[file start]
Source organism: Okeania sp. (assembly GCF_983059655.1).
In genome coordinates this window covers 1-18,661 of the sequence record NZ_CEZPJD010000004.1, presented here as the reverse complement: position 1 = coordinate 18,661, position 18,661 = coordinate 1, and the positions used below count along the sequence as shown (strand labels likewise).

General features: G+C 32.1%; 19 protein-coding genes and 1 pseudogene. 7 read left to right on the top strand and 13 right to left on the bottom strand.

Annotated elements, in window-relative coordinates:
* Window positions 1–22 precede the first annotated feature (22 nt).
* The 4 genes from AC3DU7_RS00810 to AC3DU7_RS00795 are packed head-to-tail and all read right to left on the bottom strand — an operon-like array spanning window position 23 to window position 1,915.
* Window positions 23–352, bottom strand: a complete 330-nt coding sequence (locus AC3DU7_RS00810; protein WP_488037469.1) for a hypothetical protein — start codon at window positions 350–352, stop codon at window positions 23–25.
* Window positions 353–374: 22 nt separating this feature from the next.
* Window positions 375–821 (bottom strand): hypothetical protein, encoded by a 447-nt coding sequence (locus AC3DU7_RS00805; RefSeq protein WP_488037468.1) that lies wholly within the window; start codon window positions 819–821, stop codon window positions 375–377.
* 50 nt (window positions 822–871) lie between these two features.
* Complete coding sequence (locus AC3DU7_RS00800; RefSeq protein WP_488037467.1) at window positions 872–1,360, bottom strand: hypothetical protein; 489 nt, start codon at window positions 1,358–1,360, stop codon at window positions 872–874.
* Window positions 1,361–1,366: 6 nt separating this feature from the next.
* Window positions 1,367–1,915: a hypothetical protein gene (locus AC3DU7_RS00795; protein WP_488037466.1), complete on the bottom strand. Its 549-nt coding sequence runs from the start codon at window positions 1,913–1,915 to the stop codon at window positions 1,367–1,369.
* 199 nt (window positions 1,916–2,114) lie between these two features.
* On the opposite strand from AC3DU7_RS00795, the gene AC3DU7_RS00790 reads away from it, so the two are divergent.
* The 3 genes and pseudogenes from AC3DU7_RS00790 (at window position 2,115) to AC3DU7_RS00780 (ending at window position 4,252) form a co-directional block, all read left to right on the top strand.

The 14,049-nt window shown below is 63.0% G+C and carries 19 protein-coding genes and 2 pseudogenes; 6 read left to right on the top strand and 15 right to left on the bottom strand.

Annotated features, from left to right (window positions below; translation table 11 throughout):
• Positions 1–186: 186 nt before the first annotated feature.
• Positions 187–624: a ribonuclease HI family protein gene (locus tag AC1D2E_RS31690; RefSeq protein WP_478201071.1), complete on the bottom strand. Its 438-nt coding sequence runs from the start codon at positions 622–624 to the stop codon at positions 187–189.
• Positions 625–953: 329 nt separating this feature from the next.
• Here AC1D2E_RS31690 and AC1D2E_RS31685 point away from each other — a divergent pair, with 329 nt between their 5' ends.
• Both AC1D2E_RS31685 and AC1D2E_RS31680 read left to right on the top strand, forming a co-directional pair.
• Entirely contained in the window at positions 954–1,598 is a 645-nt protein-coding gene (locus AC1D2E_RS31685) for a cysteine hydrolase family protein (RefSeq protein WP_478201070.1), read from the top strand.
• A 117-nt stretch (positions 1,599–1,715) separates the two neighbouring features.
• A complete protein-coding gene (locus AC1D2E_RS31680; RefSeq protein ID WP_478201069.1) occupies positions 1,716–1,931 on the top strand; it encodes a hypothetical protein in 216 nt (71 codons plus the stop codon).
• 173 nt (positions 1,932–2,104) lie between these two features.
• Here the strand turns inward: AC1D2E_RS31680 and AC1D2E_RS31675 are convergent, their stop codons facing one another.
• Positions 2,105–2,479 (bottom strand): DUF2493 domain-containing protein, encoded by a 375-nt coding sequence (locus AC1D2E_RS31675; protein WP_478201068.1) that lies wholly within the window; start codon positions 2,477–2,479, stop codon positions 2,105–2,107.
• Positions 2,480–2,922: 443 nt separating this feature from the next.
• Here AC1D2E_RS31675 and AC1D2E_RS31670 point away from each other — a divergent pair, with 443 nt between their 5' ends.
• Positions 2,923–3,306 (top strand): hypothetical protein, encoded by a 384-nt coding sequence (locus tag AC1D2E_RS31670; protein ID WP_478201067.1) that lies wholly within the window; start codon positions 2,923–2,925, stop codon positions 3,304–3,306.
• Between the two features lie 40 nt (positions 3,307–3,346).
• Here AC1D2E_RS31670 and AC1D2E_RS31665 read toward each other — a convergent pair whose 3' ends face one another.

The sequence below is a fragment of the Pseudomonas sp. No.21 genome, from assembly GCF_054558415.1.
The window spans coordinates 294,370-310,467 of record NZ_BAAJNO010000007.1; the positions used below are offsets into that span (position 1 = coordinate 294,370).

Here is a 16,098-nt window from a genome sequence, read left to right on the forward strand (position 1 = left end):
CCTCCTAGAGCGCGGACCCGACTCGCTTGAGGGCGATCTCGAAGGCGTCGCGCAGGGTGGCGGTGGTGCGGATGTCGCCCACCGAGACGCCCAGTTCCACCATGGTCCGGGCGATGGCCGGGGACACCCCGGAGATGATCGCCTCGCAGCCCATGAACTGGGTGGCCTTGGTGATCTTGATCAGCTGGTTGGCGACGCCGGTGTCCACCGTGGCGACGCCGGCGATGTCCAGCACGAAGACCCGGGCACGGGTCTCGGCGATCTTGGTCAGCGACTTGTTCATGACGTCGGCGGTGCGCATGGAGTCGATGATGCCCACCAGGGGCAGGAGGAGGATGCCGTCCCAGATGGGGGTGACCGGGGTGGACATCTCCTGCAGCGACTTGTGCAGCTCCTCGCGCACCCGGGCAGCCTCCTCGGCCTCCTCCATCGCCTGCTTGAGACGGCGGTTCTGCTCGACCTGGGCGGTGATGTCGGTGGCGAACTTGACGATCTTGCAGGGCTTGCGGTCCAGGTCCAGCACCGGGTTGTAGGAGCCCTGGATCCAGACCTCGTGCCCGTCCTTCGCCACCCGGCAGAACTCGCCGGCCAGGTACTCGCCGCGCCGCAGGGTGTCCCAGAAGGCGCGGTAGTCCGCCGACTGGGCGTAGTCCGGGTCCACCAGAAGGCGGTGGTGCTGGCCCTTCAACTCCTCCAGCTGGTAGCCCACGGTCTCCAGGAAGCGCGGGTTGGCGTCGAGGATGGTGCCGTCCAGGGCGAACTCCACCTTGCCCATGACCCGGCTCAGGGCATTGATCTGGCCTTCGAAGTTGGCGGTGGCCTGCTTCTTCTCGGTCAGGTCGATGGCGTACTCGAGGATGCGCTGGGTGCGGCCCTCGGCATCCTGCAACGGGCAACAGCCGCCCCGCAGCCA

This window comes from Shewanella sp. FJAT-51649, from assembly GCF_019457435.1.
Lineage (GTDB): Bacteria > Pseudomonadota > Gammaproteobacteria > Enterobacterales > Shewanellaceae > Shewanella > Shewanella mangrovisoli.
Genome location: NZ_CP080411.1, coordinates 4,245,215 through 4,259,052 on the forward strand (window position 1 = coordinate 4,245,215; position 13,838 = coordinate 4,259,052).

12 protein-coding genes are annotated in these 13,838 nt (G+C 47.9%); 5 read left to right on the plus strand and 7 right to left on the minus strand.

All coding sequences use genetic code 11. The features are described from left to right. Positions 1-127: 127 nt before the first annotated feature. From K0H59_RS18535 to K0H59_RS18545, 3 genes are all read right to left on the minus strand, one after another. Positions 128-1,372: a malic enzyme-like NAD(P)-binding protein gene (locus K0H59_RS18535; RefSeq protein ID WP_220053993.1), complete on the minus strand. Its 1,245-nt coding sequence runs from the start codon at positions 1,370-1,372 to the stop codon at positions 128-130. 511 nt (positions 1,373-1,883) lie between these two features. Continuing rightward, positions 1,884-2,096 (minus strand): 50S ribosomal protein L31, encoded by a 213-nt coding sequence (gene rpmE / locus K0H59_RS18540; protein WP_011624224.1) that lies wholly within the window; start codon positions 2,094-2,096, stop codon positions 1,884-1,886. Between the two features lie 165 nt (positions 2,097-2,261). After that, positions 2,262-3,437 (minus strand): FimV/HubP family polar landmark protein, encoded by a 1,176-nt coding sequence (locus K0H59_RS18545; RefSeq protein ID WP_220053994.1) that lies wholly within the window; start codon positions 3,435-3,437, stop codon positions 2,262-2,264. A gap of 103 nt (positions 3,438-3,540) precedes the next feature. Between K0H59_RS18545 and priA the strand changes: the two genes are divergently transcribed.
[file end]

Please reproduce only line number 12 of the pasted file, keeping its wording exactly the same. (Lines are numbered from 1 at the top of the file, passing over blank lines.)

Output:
* Window positions 1,361–1,366: 6 nt separating this feature from the next.